Life and Death of a Beggar in Bucharest
I’ve been listening to veteran old-guy missionary Otto Koning’s series The Pineapple Stories lately. Really good stuff, and I highly recommend it. Koning and his wife and children were missionaries in New Guinea, where they saw God bring hope and life to scores of head-hunting cannibals who had known nothing but a life of paganism, idolatry, and fear. The series is half cool testimonies of what God did and half humorously painful stories of God dealing with Otto on his own stinginess, frustration, and selfishness while on the mission field. He’s a great speaker, really funny, honest and fun to listen to.
Anyway, in one of the sermons, Otto mentions the very real power of God that was present in their services, despite the fact that he wasn’t seeking dramatic supernatural manifestations or even aware that stuff like that could happen. Last week, I just finished listening to him tell stories of how God began killing people who defiantly mocked the Gospel. Witch doctors who cast spells on the Christians, natives who came to the services only to disrupt and mock, preachers he raised up who took the name of Jesus only to abuse and mistreat their churches… God was killing so many people that Otto joked all he had to do to quiet a mocker in any village was to tell them, “Remember what happened to Ojombwai? Don’t mock God.” Instantly, the remembrance of God’s dramatic power to take away life would silence the opposition.
Now, it’s possible to have an unhealthy fear of God, where you’re convinced He’s out to get you and is just waiting for the chance to sneak up and send you into Hell, but I think most of us don’t have enough fear of God. The Biblical reality is that God has the power to give life and take it away, and we see Him even in the New Testament killing people who treat Him too lightly (Ananias and Saphira in Acts 5, Herod in Acts 12). It’s only through the blood of Jesus that we have any hope in God’s presence. Without Jesus’ blood covering us, we’ve got no right to expect anything but death when God shows up.
Regardless of your theology on all that, the evidence in the Bible and history is clear – God kills people.
We go every week to visit Vasilica, a Gypsy woman Jason knows. Vasilica loves Jesus, and every week we meet with her she invites along different people she’s been ministering to. A couple weeks ago it was Dumitru, a homeless guy with no legs who sleeps at the tram stop nearby. It’s freezing this time of year, so Vasilica has invited Dumitru into her home, giving him the couch to sleep on, cooking him food, and telling him about Jesus. We shared the Gospel with him and prayed with him that Jesus would deliver him from drunkenness, because he loved his alcohol and didn’t want to give it up. We encouraged him to follow after Jesus and come next week because we would talk more.
Well, there was no “next week” for Dumitru. I was sick with a cold, so Ben and Jason went to meet with Vasilica on their own. When they got there, they asked about Dumitru and she tearfully told what happened. A few days previous, Dumitru, drunk and ranting at God, wheeled his wheelchair out into the alley with a bottle of liquor in hand. Vasilica followed and told him to leave the alcohol and let Jesus set him free. He shouted back at her, mocked her faith, laughed at Jesus, leaned back, tipped over, cracked his head on the cement, and died. All in about 30 seconds’ time.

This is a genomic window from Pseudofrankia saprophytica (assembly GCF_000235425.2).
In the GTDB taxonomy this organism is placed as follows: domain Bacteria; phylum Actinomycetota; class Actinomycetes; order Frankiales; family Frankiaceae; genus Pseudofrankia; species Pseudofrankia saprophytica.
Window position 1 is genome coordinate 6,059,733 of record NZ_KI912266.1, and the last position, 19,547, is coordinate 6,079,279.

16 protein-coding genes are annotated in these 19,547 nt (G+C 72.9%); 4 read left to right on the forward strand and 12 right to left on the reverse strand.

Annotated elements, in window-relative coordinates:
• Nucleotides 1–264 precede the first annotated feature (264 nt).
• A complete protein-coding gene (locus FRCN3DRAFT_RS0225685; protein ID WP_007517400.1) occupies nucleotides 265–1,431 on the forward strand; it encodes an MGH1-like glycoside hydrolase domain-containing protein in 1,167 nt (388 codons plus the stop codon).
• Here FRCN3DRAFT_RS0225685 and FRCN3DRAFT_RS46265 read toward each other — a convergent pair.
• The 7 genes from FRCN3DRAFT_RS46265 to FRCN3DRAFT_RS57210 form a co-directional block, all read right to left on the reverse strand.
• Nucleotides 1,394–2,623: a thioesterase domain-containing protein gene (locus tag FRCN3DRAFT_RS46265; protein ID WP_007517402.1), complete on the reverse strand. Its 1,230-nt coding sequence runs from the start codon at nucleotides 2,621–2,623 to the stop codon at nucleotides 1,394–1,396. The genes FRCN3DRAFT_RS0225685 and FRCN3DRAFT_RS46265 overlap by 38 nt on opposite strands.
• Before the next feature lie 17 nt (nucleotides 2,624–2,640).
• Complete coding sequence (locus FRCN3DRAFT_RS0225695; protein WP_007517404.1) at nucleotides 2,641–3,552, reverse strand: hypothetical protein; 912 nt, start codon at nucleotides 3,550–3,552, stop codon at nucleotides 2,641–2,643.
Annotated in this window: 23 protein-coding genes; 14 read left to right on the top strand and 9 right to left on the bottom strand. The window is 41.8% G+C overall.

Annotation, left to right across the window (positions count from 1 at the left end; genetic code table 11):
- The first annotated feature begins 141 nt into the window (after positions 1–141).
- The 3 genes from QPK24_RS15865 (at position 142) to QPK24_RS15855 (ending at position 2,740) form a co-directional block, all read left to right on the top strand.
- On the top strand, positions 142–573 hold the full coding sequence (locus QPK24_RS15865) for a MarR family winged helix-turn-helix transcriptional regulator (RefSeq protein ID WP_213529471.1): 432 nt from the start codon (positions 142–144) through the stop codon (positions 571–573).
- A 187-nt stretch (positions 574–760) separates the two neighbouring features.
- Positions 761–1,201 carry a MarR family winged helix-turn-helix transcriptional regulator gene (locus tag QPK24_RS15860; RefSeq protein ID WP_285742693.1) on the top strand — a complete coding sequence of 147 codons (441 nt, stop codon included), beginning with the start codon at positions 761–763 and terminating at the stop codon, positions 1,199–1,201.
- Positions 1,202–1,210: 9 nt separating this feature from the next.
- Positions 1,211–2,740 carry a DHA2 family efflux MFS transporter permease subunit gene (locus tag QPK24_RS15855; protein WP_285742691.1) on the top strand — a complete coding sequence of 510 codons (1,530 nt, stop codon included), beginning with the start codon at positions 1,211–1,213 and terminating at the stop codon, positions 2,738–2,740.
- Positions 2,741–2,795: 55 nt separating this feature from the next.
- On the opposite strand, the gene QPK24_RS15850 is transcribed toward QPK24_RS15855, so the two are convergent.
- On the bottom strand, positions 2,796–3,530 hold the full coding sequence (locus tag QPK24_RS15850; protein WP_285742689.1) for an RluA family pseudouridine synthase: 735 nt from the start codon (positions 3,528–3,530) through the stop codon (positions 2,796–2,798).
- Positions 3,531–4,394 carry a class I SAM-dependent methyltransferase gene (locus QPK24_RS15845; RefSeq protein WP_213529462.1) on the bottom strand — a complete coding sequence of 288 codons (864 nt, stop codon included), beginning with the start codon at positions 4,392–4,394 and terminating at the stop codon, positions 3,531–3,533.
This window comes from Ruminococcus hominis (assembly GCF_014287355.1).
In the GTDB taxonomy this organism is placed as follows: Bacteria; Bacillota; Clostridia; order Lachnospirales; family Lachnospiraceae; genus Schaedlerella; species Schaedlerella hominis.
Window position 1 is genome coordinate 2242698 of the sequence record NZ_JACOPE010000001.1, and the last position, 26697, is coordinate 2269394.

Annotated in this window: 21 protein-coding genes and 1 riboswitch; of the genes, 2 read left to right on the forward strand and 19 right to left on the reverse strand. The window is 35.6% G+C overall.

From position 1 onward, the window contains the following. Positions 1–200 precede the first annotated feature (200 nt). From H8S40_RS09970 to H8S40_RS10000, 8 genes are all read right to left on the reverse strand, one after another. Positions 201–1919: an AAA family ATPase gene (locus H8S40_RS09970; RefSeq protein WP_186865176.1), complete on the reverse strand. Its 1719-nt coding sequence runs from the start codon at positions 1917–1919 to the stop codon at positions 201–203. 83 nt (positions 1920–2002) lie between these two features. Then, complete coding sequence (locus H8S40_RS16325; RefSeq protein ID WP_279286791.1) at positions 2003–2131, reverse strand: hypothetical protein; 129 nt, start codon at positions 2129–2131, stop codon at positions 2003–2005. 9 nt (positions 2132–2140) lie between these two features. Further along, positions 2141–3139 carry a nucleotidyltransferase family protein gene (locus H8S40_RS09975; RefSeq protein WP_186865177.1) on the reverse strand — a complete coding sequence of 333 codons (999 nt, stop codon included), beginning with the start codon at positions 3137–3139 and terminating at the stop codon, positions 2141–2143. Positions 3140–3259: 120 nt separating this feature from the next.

Did God kill Dumitru or did he die of the natural consequences of his sin and unwillingness to repent? I don’t know, but it didn’t really matter when I heard the news. It broke my heart. Not the fact that God could allow this to happen. He’s good and never makes a bad decision, even if it looks like that from our side of things. What hurt was that Jesus was so close, so easy to grab ahold of, yet Dumitru didn’t care, persisted in his mocking, and died within arms reach of the one who was ready to rescue him.
So where do we go from here? Well, for starters, I’m not gonna mock God. He’s good, too good to allow us to mock Him and defiantly rebel against Him. He’s so patient, so good, so merciful, but He will not endlessly endure our mocking (Galatians 6:7). God is not safe. He’s an unquenchable fire. We can’t control him, manipulate him, use him, or fool him.
My prayer has been that God would use Dumitru’s death for His glory, which I know He’s eager to do – that He would deepen a Biblical fear of God in my life, that He’d open up Vasilica’s neighbors and family with the reality of His presence and the urgency to grab ahold of Jesus, and that He would burn in my heart a zeal to declare the Gospel in season and out of season (2 Timothy 4:2), to all He brings my way. Dumitru didn’t need handouts, a couple of lei, or a roof over his head as much as he needed Jesus, and if we don’t reach guys like him, who do you think is gonna do it?